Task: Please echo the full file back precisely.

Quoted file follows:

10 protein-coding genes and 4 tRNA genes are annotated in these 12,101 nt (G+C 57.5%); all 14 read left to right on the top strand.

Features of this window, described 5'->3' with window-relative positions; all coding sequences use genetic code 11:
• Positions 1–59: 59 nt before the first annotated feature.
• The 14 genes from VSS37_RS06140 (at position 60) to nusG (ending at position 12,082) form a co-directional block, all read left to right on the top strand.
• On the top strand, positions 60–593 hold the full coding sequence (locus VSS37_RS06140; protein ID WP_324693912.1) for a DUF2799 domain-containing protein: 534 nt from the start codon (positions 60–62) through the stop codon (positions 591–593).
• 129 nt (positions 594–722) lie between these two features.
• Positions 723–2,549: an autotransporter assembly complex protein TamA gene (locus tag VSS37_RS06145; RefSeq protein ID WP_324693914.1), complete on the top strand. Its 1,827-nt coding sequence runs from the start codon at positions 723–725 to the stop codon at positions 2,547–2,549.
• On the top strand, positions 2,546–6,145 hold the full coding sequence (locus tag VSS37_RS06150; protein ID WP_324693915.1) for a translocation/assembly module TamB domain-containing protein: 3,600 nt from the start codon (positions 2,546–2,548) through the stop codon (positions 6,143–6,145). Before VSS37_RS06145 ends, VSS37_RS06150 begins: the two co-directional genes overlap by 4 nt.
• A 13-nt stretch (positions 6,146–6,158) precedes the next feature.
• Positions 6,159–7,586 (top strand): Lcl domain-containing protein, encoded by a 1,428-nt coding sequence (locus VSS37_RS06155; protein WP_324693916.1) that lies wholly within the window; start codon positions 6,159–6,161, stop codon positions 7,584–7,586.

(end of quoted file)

10 protein-coding genes and 4 tRNA genes are annotated in these 12,101 nt (G+C 57.5%); all 14 read left to right on the top strand.

Features of this window, described 5'->3' with window-relative positions; all coding sequences use genetic code 11:
• Positions 1–59: 59 nt before the first annotated feature.
• The 14 genes from VSS37_RS06140 (at position 60) to nusG (ending at position 12,082) form a co-directional block, all read left to right on the top strand.
• On the top strand, positions 60–593 hold the full coding sequence (locus VSS37_RS06140; protein ID WP_324693912.1) for a DUF2799 domain-containing protein: 534 nt from the start codon (positions 60–62) through the stop codon (positions 591–593).
• 129 nt (positions 594–722) lie between these two features.
• Positions 723–2,549: an autotransporter assembly complex protein TamA gene (locus tag VSS37_RS06145; RefSeq protein ID WP_324693914.1), complete on the top strand. Its 1,827-nt coding sequence runs from the start codon at positions 723–725 to the stop codon at positions 2,547–2,549.
• On the top strand, positions 2,546–6,145 hold the full coding sequence (locus tag VSS37_RS06150; protein ID WP_324693915.1) for a translocation/assembly module TamB domain-containing protein: 3,600 nt from the start codon (positions 2,546–2,548) through the stop codon (positions 6,143–6,145). Before VSS37_RS06145 ends, VSS37_RS06150 begins: the two co-directional genes overlap by 4 nt.
• A 13-nt stretch (positions 6,146–6,158) precedes the next feature.
• Positions 6,159–7,586 (top strand): Lcl domain-containing protein, encoded by a 1,428-nt coding sequence (locus VSS37_RS06155; protein WP_324693916.1) that lies wholly within the window; start codon positions 6,159–6,161, stop codon positions 7,584–7,586.